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The Saccus Vasculosus of the Rainbow Trout, Salmo Gairdneri Richardson

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image of Netherlands Journal of Zoology
For more content, see Archives Néerlandaises de Zoologie (Vol 1-17) and Animal Biology (Vol 53 and onwards).

The general cell metabolism of coronet cells of the saccus vasculosus of the rainbow trout, Salmo gairdneri Richardson, is clearly aimed at energy production, which may take place under aerobic as well as anaerobic conditions. The coronet cells are equipped with a structure (glycocalyx) and contain enzymes (alkaline phosphatase, acetylcholinesterase, (Na+ + K+)-ATPase) which are generally connected with transport of ions and low-molecular organic substances. Lipids are not present in demonstrable quantities; the marked amounts of glycogen in coronet cells must therefore be considered as the energy source for the transcellular transport and for the extrusion of low-molecular substances, particularly of cations. No signs have been found of release of acid mucopolysaccharide by coronet cells into the cerebrospinal fluid. The role of this substance, as a possible intracellular ion-exchanger, has been discussed. The metabolism of the glial cells of the saccus vasculosus is aimed at synthesis, which may take place under aerobic as well as anaerobic conditions. Glycogen is mainly metabolized in the pentose phosphate cycle and therefore seems to be of lesser importance as energy source. Indications of a resorbing and transporting, secretory or sensory function of glial cells have not been observed. The high synthetic activity in the glial cells may point to a modulating and stabilizing function-similar to glial-neuron relations in the central nervous system-with regard to coronet cells.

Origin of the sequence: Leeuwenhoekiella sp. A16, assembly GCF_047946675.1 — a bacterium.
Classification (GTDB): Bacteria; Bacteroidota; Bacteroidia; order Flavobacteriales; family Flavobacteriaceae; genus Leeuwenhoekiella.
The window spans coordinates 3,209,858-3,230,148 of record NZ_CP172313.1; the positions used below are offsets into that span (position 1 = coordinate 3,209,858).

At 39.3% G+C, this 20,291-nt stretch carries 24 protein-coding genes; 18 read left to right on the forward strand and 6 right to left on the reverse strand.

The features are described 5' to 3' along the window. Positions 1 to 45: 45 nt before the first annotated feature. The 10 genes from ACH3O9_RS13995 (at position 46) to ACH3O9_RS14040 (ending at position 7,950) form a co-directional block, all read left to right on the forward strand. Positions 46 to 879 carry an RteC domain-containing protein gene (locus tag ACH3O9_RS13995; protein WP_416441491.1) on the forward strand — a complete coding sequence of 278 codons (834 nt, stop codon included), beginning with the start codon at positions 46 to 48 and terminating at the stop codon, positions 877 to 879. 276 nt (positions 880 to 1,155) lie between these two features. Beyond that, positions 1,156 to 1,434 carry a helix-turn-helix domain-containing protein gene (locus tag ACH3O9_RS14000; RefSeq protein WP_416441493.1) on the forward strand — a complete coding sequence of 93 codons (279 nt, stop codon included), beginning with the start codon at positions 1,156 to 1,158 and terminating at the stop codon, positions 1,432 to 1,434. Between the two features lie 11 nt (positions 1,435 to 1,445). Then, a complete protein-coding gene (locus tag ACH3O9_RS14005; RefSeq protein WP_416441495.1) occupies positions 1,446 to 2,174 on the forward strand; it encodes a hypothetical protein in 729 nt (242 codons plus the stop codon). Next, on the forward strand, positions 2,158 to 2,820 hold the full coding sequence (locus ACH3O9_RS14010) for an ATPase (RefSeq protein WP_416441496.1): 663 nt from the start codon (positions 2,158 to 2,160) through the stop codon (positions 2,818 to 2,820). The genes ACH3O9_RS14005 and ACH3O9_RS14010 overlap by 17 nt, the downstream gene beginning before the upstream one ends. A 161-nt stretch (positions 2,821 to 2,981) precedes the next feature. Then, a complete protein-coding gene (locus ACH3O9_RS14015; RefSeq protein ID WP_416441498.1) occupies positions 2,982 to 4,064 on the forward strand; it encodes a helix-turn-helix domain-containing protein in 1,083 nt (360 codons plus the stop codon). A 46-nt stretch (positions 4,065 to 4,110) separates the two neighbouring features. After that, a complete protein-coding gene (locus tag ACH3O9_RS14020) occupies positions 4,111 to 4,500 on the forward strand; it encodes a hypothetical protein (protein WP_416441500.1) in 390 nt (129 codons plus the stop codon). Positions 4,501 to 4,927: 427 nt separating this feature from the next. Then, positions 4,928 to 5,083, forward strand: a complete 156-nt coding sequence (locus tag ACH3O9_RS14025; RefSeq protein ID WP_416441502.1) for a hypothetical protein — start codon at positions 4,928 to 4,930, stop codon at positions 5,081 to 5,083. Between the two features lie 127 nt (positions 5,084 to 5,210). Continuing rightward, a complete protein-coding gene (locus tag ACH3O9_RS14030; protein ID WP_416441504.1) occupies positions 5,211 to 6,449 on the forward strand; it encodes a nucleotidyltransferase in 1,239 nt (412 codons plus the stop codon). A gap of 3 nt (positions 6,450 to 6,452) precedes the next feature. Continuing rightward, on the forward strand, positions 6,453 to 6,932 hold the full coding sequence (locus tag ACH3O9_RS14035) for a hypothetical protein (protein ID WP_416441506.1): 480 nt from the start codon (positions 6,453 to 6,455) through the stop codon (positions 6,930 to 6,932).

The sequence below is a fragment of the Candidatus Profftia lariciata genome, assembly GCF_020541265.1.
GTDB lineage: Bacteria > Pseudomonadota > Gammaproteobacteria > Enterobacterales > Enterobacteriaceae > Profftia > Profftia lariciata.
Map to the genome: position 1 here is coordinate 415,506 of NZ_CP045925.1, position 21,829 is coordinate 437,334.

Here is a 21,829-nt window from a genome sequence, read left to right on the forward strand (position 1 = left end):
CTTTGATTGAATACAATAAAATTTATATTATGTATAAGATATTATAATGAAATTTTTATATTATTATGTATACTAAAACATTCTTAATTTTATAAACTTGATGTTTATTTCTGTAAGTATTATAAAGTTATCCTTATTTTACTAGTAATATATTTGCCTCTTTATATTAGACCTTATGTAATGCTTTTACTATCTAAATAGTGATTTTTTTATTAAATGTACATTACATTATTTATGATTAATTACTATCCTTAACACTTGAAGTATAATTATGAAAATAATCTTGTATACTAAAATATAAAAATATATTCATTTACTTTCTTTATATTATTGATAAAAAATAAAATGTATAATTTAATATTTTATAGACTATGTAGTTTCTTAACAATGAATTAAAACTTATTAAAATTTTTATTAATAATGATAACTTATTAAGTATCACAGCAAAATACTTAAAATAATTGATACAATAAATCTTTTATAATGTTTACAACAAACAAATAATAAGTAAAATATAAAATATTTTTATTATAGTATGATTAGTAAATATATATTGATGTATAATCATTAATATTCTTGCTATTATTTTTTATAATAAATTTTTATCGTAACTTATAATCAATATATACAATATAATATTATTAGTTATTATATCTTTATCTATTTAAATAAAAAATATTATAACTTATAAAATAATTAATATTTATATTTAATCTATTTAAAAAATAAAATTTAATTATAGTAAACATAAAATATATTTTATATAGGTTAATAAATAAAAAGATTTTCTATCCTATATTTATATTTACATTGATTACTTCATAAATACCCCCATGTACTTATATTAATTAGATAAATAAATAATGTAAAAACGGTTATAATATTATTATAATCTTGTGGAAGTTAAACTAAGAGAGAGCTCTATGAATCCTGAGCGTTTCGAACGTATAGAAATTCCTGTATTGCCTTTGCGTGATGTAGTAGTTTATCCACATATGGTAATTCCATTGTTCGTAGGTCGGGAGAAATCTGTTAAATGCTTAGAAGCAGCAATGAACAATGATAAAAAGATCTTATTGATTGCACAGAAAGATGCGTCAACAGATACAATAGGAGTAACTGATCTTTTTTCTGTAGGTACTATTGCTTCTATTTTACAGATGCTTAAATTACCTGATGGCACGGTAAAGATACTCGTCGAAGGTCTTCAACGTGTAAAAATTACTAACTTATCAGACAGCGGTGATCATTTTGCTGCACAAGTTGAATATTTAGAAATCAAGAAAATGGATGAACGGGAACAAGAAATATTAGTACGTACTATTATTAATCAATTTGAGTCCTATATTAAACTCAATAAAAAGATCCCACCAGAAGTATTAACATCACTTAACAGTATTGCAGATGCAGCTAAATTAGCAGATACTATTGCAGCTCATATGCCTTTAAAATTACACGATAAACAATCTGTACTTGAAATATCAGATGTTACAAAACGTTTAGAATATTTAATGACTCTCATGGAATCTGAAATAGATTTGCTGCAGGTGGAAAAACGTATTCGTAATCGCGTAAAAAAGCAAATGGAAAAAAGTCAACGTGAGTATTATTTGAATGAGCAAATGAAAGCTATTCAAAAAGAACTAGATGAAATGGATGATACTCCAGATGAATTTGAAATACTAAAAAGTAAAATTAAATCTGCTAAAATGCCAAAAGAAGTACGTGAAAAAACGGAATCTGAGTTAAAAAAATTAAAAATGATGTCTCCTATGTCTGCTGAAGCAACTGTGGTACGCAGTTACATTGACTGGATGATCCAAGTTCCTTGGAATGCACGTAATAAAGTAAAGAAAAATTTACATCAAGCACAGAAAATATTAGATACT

Affiliations: 1: (Zoological Laboratory, University of Utrecht, Padualaan 8, Utrecht, The Netherlands


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